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dc.contributor.authorLittlechild, S.en
dc.date.accessioned2016-04-22T15:00:42Z
dc.date.available2016-04-22T15:00:42Z
dc.date.issued2014-08-04en
dc.identifier.otherCWPE1426
dc.identifier.urihttps://www.repository.cam.ac.uk/handle/1810/255199
dc.description.abstractThe framework proposed by Ofgem, OFT and CMA invokes a well-functioning market, but the Competition Commission has not always used such a concept, and when it has done so it has been problematic. Here, the well-functioning market is Ofgem's vision of a successful market, not anchored in any actual market. Ofgem's indicators of a competitive market have changed since 2002: tariff variety and products tailored to different customer groups are now a harmful complexity rather than a potential benefit of competition. The proposed “theories of harm” ignore regulatory policy and coordinated conduct facilitated by regulation. The analysis of weak customer response fails to distinguish between competition as an equilibrium state and as the Competition Commission's rivalrous discovery process over time. The framework thus reflects Ofgem's perspective, but the assessment needs to be independent because regulation is at issue, and because Ofgem is no longer capable of a competition assessment.en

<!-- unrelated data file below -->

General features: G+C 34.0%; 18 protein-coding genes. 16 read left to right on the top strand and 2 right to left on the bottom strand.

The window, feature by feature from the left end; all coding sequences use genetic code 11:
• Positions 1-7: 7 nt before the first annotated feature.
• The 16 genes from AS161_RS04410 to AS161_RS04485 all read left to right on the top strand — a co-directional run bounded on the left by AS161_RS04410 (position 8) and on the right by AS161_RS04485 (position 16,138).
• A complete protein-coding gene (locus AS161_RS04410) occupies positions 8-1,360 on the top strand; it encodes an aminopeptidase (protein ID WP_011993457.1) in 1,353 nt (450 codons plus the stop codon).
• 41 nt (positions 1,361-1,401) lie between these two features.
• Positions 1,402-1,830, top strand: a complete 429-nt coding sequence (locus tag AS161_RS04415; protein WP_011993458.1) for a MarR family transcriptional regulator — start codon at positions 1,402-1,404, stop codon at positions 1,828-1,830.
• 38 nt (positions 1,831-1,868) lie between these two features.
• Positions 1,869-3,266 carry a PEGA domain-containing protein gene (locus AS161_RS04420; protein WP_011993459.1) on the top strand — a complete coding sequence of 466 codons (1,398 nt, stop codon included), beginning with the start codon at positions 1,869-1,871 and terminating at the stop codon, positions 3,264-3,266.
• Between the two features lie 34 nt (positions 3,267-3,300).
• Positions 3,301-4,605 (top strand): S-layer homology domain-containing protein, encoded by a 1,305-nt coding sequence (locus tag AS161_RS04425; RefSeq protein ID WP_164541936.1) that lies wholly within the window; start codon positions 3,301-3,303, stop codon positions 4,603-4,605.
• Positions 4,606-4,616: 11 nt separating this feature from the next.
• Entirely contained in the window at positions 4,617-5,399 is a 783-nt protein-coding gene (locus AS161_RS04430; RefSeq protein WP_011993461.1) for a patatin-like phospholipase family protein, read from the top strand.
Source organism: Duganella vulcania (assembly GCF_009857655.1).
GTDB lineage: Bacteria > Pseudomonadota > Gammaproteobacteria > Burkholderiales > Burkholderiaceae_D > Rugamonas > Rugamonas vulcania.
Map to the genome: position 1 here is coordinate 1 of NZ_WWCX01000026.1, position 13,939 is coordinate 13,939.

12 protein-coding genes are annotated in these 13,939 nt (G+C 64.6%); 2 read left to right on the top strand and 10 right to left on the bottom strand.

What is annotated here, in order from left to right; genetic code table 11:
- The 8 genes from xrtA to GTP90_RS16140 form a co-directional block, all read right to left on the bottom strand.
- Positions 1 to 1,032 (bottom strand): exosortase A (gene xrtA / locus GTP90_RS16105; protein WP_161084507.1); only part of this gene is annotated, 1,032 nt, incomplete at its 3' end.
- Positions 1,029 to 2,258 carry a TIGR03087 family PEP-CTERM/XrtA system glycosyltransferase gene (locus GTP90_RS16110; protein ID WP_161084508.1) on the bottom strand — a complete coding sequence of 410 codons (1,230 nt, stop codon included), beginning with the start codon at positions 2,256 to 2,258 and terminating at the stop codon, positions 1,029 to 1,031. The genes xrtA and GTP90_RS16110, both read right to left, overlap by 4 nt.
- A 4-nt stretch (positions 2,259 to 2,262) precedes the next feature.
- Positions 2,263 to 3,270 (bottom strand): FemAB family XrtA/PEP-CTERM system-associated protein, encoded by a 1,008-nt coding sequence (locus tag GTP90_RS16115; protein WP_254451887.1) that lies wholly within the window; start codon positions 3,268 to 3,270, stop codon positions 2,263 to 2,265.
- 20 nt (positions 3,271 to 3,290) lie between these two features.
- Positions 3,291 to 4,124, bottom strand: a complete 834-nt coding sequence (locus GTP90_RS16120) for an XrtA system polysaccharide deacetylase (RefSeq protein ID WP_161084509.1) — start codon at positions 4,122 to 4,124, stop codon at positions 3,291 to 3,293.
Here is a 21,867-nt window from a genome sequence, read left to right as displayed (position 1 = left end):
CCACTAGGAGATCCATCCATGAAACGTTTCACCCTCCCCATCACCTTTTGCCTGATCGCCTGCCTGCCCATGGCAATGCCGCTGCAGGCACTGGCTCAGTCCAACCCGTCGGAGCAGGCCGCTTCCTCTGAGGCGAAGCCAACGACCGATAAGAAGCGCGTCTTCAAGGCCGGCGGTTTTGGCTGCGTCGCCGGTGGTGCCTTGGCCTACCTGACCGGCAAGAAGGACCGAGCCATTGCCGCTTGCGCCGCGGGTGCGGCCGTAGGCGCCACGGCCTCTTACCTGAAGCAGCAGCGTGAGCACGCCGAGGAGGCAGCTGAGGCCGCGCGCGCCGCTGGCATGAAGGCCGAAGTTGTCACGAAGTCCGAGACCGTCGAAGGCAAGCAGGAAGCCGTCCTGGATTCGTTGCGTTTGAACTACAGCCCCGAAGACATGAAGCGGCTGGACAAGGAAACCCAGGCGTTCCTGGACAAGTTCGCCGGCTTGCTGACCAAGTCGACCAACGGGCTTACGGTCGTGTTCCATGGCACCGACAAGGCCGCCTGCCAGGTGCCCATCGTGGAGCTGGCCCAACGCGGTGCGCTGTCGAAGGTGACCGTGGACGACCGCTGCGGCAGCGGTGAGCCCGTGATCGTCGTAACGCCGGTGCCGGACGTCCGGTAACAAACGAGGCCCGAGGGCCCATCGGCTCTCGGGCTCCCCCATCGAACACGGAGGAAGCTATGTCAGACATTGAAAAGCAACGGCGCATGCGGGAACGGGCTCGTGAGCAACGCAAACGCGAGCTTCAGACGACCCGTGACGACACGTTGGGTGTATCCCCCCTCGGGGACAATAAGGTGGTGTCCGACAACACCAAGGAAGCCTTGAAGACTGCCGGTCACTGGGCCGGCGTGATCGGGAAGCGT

dc.publisherFaculty of Economics
dc.relation.ispartofseriesCambridge Working Papers in Economics
dc.rightsAll Rights Reserveden
dc.rights.urihttps://www.rioxx.net/licenses/all-rights-reserved/en
dc.subjectretail competitionen
dc.titleThe competition assessment framework for the retail energy sector: some concerns about the proposed interpretationen
dc.typeWorking Paperen
dc.identifier.doi10.17863/CAM.5852


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